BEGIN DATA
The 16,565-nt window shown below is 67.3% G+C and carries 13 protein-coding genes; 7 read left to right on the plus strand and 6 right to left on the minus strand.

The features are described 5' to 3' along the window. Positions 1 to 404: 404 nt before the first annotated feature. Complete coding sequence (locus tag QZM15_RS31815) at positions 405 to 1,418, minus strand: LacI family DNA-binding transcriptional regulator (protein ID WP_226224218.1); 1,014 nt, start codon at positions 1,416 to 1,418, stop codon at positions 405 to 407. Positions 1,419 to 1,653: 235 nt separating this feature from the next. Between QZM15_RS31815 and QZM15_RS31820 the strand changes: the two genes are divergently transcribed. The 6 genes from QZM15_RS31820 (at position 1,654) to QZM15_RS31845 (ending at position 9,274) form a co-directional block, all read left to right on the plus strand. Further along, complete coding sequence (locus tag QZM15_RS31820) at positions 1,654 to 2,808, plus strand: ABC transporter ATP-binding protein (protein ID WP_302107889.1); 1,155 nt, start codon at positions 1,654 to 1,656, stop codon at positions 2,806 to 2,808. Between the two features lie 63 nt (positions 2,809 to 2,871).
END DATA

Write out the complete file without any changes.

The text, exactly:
The 16,565-nt window shown below is 67.3% G+C and carries 13 protein-coding genes; 7 read left to right on the plus strand and 6 right to left on the minus strand.

The features are described 5' to 3' along the window. Positions 1 to 404: 404 nt before the first annotated feature. Complete coding sequence (locus tag QZM15_RS31815) at positions 405 to 1,418, minus strand: LacI family DNA-binding transcriptional regulator (protein ID WP_226224218.1); 1,014 nt, start codon at positions 1,416 to 1,418, stop codon at positions 405 to 407. Positions 1,419 to 1,653: 235 nt separating this feature from the next. Between QZM15_RS31815 and QZM15_RS31820 the strand changes: the two genes are divergently transcribed. The 6 genes from QZM15_RS31820 (at position 1,654) to QZM15_RS31845 (ending at position 9,274) form a co-directional block, all read left to right on the plus strand. Further along, complete coding sequence (locus tag QZM15_RS31820) at positions 1,654 to 2,808, plus strand: ABC transporter ATP-binding protein (protein ID WP_302107889.1); 1,155 nt, start codon at positions 1,654 to 1,656, stop codon at positions 2,806 to 2,808. Between the two features lie 63 nt (positions 2,809 to 2,871).